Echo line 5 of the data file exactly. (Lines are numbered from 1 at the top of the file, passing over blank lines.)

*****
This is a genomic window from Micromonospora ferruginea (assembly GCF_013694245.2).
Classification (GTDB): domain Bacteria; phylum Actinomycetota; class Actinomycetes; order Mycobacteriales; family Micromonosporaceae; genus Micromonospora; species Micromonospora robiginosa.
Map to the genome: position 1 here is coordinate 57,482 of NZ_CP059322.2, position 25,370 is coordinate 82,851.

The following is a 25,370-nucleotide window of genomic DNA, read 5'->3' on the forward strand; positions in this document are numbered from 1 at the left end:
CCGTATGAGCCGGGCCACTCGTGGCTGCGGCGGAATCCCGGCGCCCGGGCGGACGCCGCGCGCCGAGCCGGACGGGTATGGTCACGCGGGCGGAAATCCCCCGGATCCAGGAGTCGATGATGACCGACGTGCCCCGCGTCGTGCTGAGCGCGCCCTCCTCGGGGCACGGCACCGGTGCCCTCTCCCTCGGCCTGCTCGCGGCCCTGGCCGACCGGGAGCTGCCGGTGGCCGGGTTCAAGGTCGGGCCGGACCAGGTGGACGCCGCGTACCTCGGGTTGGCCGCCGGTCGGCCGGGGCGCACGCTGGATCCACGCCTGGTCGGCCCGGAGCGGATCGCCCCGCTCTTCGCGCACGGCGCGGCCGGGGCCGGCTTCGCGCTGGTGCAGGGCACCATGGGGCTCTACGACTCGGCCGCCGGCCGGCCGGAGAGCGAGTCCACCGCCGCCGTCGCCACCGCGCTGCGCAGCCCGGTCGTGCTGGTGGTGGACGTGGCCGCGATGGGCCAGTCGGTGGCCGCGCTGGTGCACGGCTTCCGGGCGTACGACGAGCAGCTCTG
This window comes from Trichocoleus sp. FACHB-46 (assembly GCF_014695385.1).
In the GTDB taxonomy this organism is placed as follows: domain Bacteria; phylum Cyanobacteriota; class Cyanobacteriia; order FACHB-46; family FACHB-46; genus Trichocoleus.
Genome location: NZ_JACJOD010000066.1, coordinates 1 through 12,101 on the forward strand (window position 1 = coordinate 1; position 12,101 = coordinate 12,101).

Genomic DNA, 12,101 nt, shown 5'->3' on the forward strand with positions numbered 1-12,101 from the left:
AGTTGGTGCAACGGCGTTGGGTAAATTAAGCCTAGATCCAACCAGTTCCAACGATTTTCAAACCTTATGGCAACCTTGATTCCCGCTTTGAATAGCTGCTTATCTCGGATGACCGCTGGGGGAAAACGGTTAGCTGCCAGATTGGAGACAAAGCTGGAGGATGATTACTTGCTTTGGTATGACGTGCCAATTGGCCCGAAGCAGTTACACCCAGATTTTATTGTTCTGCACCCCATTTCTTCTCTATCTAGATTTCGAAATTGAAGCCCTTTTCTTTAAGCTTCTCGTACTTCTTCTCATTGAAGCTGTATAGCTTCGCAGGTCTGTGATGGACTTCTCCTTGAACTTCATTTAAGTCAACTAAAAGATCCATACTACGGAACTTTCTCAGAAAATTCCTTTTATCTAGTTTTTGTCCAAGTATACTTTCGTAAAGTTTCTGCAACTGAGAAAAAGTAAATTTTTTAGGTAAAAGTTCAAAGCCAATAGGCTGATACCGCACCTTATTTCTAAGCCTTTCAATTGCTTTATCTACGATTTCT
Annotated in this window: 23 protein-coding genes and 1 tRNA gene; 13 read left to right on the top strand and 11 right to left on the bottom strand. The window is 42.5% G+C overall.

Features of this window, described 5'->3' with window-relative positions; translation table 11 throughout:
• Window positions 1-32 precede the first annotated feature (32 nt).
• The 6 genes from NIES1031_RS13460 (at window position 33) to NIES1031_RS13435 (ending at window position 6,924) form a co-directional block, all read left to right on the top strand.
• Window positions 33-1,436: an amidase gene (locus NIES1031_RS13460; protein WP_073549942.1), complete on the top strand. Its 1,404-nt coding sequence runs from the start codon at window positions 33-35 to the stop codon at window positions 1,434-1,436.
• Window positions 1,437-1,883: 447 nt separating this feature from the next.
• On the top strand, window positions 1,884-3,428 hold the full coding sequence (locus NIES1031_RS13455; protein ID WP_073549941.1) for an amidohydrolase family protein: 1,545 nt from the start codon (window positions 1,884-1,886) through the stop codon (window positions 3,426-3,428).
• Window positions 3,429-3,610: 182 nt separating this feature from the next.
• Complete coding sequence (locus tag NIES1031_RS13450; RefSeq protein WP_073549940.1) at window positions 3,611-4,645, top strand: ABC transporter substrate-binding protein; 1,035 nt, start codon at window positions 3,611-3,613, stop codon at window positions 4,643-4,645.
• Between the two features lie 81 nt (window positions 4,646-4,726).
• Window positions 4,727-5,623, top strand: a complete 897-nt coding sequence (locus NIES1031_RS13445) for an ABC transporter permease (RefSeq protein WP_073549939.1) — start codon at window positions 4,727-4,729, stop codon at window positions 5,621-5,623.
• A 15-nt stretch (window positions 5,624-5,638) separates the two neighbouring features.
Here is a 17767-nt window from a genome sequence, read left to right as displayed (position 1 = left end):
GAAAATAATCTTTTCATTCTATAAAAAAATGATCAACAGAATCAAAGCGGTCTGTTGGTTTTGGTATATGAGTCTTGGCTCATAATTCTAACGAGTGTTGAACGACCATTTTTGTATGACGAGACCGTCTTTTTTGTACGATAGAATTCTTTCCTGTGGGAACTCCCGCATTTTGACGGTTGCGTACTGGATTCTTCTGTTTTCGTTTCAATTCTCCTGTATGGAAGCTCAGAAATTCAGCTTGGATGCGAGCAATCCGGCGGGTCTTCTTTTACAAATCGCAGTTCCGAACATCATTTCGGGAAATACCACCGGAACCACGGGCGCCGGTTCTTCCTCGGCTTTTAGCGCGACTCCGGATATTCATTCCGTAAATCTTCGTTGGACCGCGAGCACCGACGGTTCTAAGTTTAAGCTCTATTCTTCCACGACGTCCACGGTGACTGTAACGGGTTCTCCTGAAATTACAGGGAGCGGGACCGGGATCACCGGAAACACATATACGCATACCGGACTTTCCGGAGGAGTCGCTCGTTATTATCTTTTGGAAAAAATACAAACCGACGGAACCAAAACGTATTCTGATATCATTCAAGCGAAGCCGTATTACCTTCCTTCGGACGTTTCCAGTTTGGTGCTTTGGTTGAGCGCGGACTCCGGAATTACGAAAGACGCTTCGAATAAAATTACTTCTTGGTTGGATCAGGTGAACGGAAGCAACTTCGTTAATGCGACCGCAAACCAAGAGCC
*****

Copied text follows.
CCGTATGAGCCGGGCCACTCGTGGCTGCGGCGGAATCCCGGCGCCCGGGCGGACGCCGCGCGCCGAGCCGGACGGGTATGGTCACGCGGGCGGAAATCCCCCGGATCCAGGAGTCGATGATGACCGACGTGCCCCGCGTCGTGCTGAGCGCGCCCTCCTCGGGGCACGGCACCGGTGCCCTCTCCCTCGGCCTGCTCGCGGCCCTGGCCGACCGGGAGCTGCCGGTGGCCGGGTTCAAGGTCGGGCCGGACCAGGTGGACGCCGCGTACCTCGGGTTGGCCGCCGGTCGGCCGGGGCGCACGCTGGATCCACGCCTGGTCGGCCCGGAGCGGATCGCCCCGCTCTTCGCGCACGGCGCGGCCGGGGCCGGCTTCGCGCTGGTGCAGGGCACCATGGGGCTCTACGACTCGGCCGCCGGCCGGCCGGAGAGCGAGTCCACCGCCGCCGTCGCCACCGCGCTGCGCAGCCCGGTCGTGCTGGTGGTGGACGTGGCCGCGATGGGCCAGTCGGTGGCCGCGCTGGTGCACGGCTTCCGGGCGTACGACGAGCAGCTCTG